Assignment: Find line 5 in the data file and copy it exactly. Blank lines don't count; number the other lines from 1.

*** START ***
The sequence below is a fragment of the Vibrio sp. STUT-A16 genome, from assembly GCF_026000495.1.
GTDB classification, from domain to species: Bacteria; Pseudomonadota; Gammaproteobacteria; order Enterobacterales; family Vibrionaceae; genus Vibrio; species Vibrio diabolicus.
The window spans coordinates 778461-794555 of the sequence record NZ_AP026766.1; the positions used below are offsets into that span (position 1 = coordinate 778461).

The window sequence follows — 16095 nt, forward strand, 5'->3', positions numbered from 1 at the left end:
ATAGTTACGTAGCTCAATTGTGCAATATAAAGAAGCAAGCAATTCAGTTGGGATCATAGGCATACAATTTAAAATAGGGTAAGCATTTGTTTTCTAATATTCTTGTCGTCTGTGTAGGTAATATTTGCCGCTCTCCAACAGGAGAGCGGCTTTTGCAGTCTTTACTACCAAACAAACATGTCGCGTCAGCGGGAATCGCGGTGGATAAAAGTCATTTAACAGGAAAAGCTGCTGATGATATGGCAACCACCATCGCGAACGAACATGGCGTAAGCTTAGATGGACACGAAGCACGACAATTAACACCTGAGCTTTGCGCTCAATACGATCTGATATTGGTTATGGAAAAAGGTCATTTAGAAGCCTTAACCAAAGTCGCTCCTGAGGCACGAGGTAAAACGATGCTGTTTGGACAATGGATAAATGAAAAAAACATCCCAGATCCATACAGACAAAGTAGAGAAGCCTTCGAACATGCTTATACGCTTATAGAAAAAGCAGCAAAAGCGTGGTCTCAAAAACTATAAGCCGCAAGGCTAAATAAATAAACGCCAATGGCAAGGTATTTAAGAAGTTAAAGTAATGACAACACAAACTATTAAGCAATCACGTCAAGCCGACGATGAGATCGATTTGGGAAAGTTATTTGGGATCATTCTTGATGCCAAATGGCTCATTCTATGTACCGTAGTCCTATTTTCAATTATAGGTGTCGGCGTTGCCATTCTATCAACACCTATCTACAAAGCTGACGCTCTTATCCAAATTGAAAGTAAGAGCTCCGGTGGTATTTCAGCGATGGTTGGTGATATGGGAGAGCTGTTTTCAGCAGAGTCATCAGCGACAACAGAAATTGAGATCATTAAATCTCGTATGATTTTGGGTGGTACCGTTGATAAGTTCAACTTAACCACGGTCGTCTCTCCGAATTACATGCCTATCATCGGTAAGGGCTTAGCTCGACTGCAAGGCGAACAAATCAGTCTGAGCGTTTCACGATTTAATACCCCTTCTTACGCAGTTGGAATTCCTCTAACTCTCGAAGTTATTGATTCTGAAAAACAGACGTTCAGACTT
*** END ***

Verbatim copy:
ATAGTTACGTAGCTCAATTGTGCAATATAAAGAAGCAAGCAATTCAGTTGGGATCATAGGCATACAATTTAAAATAGGGTAAGCATTTGTTTTCTAATATTCTTGTCGTCTGTGTAGGTAATATTTGCCGCTCTCCAACAGGAGAGCGGCTTTTGCAGTCTTTACTACCAAACAAACATGTCGCGTCAGCGGGAATCGCGGTGGATAAAAGTCATTTAACAGGAAAAGCTGCTGATGATATGGCAACCACCATCGCGAACGAACATGGCGTAAGCTTAGATGGACACGAAGCACGACAATTAACACCTGAGCTTTGCGCTCAATACGATCTGATATTGGTTATGGAAAAAGGTCATTTAGAAGCCTTAACCAAAGTCGCTCCTGAGGCACGAGGTAAAACGATGCTGTTTGGACAATGGATAAATGAAAAAAACATCCCAGATCCATACAGACAAAGTAGAGAAGCCTTCGAACATGCTTATACGCTTATAGAAAAAGCAGCAAAAGCGTGGTCTCAAAAACTATAAGCCGCAAGGCTAAATAAATAAACGCCAATGGCAAGGTATTTAAGAAGTTAAAGTAATGACAACACAAACTATTAAGCAATCACGTCAAGCCGACGATGAGATCGATTTGGGAAAGTTATTTGGGATCATTCTTGATGCCAAATGGCTCATTCTATGTACCGTAGTCCTATTTTCAATTATAGGTGTCGGCGTTGCCATTCTATCAACACCTATCTACAAAGCTGACGCTCTTATCCAAATTGAAAGTAAGAGCTCCGGTGGTATTTCAGCGATGGTTGGTGATATGGGAGAGCTGTTTTCAGCAGAGTCATCAGCGACAACAGAAATTGAGATCATTAAATCTCGTATGATTTTGGGTGGTACCGTTGATAAGTTCAACTTAACCACGGTCGTCTCTCCGAATTACATGCCTATCATCGGTAAGGGCTTAGCTCGACTGCAAGGCGAACAAATCAGTCTGAGCGTTTCACGATTTAATACCCCTTCTTACGCAGTTGGAATTCCTCTAACTCTCGAAGTTATTGATTCTGAAAAACAGACGTTCAGACTT